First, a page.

One of the first problems they have, aside from the zombies, is that they need to pass through a native village. Lia warns the commandos that the natives are on the verge of panic, and it would be a mistake for them to try to blunder their way through. She convinces them that she's the only one who can make their passage safe. Warning them not to follow her for one hour, she strips down to a leafy g-string, paints her body with various colors of mud (including little bulls-eyes on her nipples) and goes bouncing off down the road to meet the locals.
Here again the action is mixed with documentary stock footage, as we're expected to believe Lia is walking into a real Papuan community. We see what appear to be authentic funerary rituals, including mourners taking mud from a painted corpse and smearing it on their own bodies, and bearers taking a swollen body out on a palanquin for sky-burial. It's extremely disturbing to see these actual displays of mourning used in an exploitation film about the living dead.
Ah, but it gets worse: when Lia enters the village, we see a procession of stock-footage men in masks who (through the magic of editing) appear to be approaching her warily. An extra in a mask a little like those in the stock footage comes up to Lia and is apparently satisfied with what he sees. He takes off his mask and hands it to Lia, who then puts it on.
All right. I don't know much about Papuan traditions, but I do know one or two things about ceremonial masks. In many if not most cultures that practice mask rituals, the masked celebrant is considered no longer to be the person he was before he put on the mask. He — and it's usually a "he" — becomes the actual manifestation of the powerful being represented by the mask. I think it's more than a little unlikely that a man in the middle of a mask ceremony would ever take off his mask... let alone hand it to an obvious stranger, and a woman at that.
Nevertheless, that's what the masked dancer does, and Lia dons the clay headpiece without even a "thank you, masked man." The native drums change to a new rhythm, indicating "naked white chick in residence", and the other white folks descend into the village.
The natives are in distress because several people have died in the village over the last few days. They assume the soldiers have arrived to help them. In fact, the commandos are completely helpless to do so, a fact they acknowledge even as they it down to enjoy the natives' hospitality (Osborne is less than thrilled by the local cuisine: he shows his disapproval by giving us our second on-screen puke). As the Europeans walk round the village getting acquainted, they get to witness a few "Mondo"-style gross-out sequences. For instance, there is a clip of some locals butchering a slaughtered animal, which we get to watch in sickening close-up (at least in this film, unlike some others on the Nasties list, the animal is already dead before the carving starts). Then, Max is stopped in his tracks by something he sees in one grass hut: stock footage of a woman and her baby eating has been altered to suggest that they are really picking maggots out of a human skull as a snack.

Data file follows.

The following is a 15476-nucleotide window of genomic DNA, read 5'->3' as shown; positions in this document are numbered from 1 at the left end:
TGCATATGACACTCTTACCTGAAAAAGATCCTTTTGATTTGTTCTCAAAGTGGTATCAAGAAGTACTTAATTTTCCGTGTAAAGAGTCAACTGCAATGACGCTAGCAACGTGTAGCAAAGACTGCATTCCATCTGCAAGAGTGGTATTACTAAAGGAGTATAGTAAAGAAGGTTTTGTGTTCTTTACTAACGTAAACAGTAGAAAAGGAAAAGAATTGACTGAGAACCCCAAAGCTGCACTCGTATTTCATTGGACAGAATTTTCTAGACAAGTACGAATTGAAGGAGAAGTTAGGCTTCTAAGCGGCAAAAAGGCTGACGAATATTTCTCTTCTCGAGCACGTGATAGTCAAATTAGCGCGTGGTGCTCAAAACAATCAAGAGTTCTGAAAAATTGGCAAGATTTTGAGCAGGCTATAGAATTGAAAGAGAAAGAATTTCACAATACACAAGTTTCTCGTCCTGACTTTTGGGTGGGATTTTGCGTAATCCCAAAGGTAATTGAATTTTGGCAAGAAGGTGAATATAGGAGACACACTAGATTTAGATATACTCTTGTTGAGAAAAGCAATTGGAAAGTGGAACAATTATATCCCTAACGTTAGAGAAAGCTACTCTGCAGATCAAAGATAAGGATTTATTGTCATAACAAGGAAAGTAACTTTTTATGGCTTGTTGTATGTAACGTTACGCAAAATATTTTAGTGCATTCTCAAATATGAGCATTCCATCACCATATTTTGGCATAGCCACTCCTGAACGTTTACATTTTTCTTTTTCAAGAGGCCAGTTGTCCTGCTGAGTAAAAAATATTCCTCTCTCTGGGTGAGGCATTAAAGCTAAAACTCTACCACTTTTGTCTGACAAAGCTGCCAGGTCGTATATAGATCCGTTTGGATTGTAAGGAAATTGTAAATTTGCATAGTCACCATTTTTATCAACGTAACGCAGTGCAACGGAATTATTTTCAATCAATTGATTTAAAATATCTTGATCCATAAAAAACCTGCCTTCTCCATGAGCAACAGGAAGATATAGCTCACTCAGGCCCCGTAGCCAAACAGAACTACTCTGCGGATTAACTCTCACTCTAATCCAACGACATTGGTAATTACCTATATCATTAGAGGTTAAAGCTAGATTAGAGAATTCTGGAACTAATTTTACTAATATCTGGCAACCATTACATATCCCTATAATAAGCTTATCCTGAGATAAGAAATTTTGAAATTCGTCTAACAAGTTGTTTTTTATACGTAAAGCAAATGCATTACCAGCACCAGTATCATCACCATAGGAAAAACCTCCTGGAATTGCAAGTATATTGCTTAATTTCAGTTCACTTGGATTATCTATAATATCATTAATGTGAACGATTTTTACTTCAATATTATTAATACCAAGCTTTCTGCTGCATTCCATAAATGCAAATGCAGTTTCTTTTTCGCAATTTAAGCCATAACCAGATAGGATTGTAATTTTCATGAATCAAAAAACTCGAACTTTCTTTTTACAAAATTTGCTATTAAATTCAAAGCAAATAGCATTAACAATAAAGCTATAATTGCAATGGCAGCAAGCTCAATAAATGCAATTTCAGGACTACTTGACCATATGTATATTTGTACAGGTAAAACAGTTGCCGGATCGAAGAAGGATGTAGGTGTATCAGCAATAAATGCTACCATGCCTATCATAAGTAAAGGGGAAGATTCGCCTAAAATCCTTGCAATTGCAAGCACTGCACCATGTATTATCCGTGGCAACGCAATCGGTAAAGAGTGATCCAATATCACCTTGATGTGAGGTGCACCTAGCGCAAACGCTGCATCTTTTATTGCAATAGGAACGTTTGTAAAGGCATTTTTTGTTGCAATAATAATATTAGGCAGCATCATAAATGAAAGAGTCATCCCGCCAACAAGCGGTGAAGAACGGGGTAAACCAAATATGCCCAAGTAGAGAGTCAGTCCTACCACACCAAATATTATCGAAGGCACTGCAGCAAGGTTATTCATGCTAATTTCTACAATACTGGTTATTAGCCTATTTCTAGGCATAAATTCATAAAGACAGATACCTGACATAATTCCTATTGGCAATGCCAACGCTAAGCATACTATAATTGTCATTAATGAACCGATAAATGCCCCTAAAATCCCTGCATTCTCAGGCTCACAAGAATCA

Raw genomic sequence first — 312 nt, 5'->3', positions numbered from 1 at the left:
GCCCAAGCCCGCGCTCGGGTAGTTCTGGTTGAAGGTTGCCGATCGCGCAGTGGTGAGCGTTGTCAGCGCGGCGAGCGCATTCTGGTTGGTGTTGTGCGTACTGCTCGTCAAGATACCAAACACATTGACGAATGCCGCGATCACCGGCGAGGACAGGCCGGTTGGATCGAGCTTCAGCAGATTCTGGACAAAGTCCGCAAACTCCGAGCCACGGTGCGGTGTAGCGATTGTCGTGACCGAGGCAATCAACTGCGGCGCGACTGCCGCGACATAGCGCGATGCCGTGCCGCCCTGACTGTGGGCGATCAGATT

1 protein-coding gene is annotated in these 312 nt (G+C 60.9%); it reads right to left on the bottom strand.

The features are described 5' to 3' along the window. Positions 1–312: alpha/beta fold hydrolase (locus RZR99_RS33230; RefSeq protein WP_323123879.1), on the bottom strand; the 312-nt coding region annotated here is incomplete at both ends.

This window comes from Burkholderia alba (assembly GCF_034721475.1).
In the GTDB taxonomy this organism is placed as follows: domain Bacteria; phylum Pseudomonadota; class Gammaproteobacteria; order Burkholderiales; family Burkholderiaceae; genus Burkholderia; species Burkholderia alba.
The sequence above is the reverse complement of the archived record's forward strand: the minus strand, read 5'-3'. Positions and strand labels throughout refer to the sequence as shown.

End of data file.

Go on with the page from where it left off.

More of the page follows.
You really have to marvel at the contempt the film-makers show for the people of Papua. This is even more remarkable because as the film progresses, it becomes clear that Fragasso and Mattei actually think they're making some sort of progressive political statement. The whole film is supposed to be a metaphor for the developed world's oppression of the Third World — a message that becomes GLARINGLY apparent in a hilariously inept scene that's supposed to take place at the UN. "Oh, the poor suffering masses!" says the film, and then goes out of its way to show us how shockingly these "primitives" behave. The hypocrisy of the whole film becomes even more apparent when, later that same evening, the village dead come stomping back into town for a bite to eat: the SWAT team members actually push the natives out of their way in their haste to get out.
After this, we settle in for an extremely repetitive series of episodes, alternating zombie run-ins with endless slow-motion nature shots. I'm not as upset at the nature footage as others are, since the bits of plundered documentary are just about the only signs of competent film-making you're likely to find in the whole movie. But the real high-point of the movie occurs shortly before the end, when the team stops to investigate an abandoned house. London goes upstairs, where he finds the corpse of a white-haired old woman slumped in a rocking chair. When he disturbs the body, a zombie kitten jumps out of her entrails. Shortly thereafter, the old lady sits up and attacks London, like Mary Whitehouse going after a bawdy sitcom... but the real action is going on downstairs, in the basement with Osborne. Searching the cellar alone, Osborne comes across a green tutu, a top hat and a cane. Since nobody's around to disturb him (or so it seems), Osborne slips the tutu shoulder straps over his uniform, puts on the hat, and starts dancing through the basement humming "Old Folks at Home".
Yes, you read that right: he puts on a tutu and dances around singing "Way Down Upon the Suwannee River". I guess, for all its plagiarisms, there are one or two things in this film you won't find in any other movie.
Much to the relief of the audience, Osborne is then devoured by zombies. By this time, the movie has completely given up trying to make the zombies look like Papuans. They're clearly just Italians in blueface.
As the survivors try to make their way on the last leg of their journey, the movie attempts a bit of pathos: mad-eyed Santoro, stricken by the death of his friend Osborne, momentarily turns his cap backwards. Then, with a little sob, he turns the cap back around. As a gesture, it fails completely for two reasons: first, it's not only too little too late to make us feel any empathy with these jerks, it's also stupid; and second, Santoro actually lost his cap in the preceding zombie attack scene. Still, this moment serves to remind us that there are two meanings to the word "pathetic".